Learning, teaching, and writing, for John, are more than intellectual pursuits, and part of a larger calling to be part of an embodied transformation of self and world. John’s parents come from two different (and historically antagonistic) castes and linguistic states in India. He has lived in three different states in India, each of which has a distinct linguistic-cultural identity. He has also spent six years in the Middle East. Having lived in the midst of various sorts of differences, John recognizes the challenges they present and, more importantly, believes in the promises they offer for bringing people together. John is fluent in four Indian languages and has spent a decade in the United States, involved in teaching and pastoral ministry.

 

Susanne Guenther Loewen

Susanne Guenther Loewen is co-pastor at Nutana Park Mennonite Church in Saskatoon and a sessional instructor in theology at CMU and in peace studies at St. Thomas More College at the University of Saskatchewan. An alumna of CMU and Conrad Grebel University College, she also holds a PhD in Mennonite and feminist theologies of nonviolence and the cross from St. Michael's University College (Toronto School of Theology).

Her recent publications and research focus on peace responses to sexual violence and abuse in the church, and the "more-with-less" theology of Doris Janzen Longacre, Mennonite cookbook author and proponent of simple living. Susanne's Mennonite-feminist theological approach brings together Mennonite peace theology and ethics with intersectional feminist theory and praxis in and beyond the church, paying particular attention to marginalized perspectives in seeking to embody peace with justice. She is also a founding member of the Safe Church Too Working Group (a joint Mennonite Church Saskatchewan and Mennonite Central Committee Saskatchewan group), which brings together pastors, counsellors, and restorative justice practitioners to equip pastors and church leaders to prevent and respond to abuse in the church.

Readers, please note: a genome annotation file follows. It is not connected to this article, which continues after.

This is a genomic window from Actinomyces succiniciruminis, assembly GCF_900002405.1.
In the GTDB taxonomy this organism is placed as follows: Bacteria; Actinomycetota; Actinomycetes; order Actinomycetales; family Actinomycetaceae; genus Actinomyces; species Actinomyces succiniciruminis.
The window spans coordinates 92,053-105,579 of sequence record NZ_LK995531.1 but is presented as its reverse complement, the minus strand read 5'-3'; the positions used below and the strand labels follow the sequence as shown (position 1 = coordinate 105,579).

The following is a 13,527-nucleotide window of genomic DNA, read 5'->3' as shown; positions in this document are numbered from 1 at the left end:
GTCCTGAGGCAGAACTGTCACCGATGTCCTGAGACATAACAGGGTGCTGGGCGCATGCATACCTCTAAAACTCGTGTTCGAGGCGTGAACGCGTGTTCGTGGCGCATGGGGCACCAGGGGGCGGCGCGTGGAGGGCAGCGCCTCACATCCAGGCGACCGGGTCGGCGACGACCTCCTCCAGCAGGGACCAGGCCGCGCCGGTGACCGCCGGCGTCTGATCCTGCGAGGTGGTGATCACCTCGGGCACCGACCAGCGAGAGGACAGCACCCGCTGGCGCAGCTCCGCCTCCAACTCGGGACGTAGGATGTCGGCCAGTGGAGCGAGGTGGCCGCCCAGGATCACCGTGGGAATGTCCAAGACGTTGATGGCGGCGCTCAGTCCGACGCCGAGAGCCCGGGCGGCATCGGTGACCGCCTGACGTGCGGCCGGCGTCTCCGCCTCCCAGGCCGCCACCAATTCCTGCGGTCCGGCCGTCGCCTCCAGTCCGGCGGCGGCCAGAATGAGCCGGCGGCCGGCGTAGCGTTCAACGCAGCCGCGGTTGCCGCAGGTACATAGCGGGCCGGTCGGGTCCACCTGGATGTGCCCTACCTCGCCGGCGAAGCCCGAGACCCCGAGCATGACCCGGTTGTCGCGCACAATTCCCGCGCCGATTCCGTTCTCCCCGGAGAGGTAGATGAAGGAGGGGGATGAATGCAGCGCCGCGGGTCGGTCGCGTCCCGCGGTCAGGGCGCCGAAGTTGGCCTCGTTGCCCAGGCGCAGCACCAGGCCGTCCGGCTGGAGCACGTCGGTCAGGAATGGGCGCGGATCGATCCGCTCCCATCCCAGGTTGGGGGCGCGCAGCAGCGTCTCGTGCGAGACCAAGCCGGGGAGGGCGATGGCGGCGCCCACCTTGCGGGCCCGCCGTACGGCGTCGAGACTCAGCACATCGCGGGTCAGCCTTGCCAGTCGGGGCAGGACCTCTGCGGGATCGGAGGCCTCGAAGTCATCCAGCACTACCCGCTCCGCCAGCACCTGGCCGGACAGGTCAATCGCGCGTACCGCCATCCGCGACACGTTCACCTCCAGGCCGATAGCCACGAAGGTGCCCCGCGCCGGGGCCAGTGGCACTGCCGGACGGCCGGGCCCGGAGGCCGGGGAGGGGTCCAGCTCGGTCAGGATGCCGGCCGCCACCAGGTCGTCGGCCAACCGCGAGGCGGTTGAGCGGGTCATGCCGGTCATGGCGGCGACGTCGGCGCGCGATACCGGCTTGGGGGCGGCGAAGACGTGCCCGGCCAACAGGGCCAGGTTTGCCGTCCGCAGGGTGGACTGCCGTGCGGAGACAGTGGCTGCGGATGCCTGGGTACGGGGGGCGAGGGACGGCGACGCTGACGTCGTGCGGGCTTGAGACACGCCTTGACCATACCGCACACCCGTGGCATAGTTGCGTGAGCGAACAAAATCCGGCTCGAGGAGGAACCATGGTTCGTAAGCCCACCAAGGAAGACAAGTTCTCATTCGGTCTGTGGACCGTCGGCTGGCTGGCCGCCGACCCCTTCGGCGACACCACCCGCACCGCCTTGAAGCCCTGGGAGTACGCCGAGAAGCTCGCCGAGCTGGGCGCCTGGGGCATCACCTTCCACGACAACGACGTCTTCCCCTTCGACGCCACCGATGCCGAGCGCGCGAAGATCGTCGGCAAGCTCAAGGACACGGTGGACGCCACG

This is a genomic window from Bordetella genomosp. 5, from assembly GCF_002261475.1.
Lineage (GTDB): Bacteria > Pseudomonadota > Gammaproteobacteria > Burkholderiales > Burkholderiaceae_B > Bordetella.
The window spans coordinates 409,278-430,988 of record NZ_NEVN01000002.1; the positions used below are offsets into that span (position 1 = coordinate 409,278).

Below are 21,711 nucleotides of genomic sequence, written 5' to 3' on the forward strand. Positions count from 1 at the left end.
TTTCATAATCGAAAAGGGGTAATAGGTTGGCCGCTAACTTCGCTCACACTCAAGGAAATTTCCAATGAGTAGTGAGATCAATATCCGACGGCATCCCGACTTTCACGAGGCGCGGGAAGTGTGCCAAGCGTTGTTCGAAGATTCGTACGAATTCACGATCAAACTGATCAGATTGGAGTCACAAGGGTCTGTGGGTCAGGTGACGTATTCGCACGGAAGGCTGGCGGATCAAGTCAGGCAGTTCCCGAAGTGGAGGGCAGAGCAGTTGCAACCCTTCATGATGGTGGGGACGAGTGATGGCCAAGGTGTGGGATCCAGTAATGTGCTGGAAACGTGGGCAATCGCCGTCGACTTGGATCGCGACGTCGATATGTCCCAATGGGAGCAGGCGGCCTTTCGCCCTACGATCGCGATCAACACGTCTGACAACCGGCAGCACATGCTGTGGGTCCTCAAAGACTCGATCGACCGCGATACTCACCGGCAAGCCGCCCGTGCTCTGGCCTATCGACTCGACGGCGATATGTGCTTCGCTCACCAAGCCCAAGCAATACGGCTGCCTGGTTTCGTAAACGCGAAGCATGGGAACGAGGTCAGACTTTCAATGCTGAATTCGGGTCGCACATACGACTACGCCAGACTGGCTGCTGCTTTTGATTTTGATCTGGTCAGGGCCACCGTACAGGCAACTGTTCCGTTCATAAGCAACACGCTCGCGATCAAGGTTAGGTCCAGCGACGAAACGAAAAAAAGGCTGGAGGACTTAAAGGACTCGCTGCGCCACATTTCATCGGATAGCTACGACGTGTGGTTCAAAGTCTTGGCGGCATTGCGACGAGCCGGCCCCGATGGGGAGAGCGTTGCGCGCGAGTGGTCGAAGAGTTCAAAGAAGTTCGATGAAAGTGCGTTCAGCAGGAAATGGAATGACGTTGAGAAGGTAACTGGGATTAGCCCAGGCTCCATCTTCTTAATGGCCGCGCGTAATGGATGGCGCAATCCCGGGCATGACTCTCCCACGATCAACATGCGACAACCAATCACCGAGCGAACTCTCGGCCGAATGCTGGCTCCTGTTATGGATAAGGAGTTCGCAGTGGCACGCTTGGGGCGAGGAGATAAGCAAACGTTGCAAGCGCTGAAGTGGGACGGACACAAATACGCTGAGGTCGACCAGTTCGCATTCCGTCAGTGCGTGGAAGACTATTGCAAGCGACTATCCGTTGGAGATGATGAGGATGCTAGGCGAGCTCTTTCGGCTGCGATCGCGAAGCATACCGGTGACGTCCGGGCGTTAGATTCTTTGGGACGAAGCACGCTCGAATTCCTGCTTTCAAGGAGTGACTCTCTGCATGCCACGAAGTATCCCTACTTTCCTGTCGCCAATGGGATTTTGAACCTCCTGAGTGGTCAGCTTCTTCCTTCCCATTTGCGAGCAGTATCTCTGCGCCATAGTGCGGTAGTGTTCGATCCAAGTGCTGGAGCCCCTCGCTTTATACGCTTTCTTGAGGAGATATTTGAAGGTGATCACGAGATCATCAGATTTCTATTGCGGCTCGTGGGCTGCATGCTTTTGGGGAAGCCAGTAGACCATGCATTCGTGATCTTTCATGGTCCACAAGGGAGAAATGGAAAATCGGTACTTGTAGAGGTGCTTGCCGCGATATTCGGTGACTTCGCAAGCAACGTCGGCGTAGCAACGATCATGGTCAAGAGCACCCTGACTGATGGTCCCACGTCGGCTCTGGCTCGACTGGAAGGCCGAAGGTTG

Susanne lives with her spouse and two kids on Treaty 6 Territory and the homeland of the Métis.

 

Adrian Jacobs

Adrian Jacobs is Ganosono of the Turtle Clan, Cayuga Nation of the Six Nations Haudenosaunee Confederacy at Grand River Territory, ON. He is the father of five and grandfather of two. He lives as guest on Anishinaabe Treaty One territory as Keeper of the Circle of Sandy-Saulteaux Spiritual Centre. He teaches in the areas of Indigenous history, culture and contemporary issues.